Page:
The parliamentary vote of 84-13 represented a great honour for a man who, despite the burdens of vice-regal office, has not shied away from addressing the tough issues facing PNG.
Sir Paulias has sometimes been criticised for not taking a more activist stance, but it’s a fine line he needs to walk in his role, and he treads it with great diplomatic finesse.
He has spoken out strongly against corruption and poor governance just as he has continued to promote the virtues of education and literacy.
In a country that has had cause to find so many flaws in its leaders, the Governor-General is a stand-out.
Sir Paulias was born in 1931 at
He was educated at
Sir Paulias’s career then accelerated. By 1964 he was a school
inspector based in the Southern Highlands and, after other inspectorial
appointments, he became the first Papua New Guinean District Education Officer, based
In 1969 he was promoted to Superintendent of Teacher Education and, later that year, became a founding member of the Public Service Board, responsible for training and localisation in the Public Service.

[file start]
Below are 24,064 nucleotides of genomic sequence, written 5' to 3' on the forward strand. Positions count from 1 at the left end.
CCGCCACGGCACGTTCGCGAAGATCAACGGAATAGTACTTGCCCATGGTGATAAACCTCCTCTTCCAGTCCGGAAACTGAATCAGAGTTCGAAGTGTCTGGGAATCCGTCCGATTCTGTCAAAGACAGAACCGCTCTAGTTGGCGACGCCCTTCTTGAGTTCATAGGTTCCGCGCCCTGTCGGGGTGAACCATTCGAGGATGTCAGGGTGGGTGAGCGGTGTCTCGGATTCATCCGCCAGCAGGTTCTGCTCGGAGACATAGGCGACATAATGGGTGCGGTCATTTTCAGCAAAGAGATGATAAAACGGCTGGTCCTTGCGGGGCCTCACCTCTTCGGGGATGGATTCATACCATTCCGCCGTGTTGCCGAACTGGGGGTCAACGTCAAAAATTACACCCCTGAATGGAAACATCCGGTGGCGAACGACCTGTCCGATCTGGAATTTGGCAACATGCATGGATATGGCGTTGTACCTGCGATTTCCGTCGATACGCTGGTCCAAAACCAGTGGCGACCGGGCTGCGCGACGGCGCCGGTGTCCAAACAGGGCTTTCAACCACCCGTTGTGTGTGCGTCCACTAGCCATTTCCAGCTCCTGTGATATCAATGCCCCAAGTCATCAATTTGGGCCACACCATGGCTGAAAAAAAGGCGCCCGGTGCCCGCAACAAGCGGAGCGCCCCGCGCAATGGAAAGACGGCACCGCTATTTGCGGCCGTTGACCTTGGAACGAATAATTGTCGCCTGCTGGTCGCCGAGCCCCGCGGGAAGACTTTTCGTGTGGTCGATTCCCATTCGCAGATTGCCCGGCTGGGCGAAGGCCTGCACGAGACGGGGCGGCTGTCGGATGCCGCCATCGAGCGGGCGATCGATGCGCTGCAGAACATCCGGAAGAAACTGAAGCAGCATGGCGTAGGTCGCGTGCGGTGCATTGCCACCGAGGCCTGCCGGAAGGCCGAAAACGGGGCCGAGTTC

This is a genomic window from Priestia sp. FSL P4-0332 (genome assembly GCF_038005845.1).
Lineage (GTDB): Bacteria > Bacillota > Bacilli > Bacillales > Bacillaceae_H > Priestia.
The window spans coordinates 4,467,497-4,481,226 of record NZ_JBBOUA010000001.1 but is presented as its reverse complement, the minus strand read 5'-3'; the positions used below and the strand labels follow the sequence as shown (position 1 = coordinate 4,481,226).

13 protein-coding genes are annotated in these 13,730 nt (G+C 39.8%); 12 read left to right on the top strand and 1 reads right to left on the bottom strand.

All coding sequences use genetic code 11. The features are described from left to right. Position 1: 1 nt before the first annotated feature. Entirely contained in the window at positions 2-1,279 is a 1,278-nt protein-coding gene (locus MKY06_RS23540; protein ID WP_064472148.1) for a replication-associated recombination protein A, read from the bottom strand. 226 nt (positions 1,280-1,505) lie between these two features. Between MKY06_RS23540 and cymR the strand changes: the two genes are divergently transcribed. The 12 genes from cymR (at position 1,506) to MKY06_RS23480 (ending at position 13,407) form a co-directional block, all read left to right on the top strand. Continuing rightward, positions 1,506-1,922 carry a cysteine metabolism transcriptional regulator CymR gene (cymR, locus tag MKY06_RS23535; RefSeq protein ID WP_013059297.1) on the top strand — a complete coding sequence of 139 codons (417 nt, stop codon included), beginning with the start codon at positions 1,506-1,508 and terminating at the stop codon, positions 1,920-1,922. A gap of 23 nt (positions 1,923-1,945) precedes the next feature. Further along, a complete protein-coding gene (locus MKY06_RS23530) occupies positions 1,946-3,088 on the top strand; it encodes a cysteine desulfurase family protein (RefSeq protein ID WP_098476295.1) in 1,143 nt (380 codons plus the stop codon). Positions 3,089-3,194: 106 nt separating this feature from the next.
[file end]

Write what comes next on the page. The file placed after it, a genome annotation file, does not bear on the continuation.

Sir Paulias became the first Papua New Guinean to head a government department in 1971, as Secretary of the Department of Business Development.
From 1975-80 he was the first PNG Ambassador to the
Following this international service, Sir Paulias returned to PNG as Secretary of the Department of Foreign Affairs and Trade.
He retired as a public servant (but, he stresses, not from public service) in December 1985, when he decided to “return to my own community to plant cocoa and coconuts.”
Sir Paulias has a string of honours (GCL, GCMG, KStJ, Kt, CMG, OBE), awards and honorary doctorates. He has served in a voluntary capacity on many commercial, educational and cultural organisations, and has found the time to write 44 books.
His motto as Governor-General is ‘Serving with Love from Government House!’ [note the explanation mark] and the renewal of his tenure is a sign of stability and indicates that Sir Paulias’s already long and distinguished career working in the greater good of Papua New Guineans has a lot left in it yet.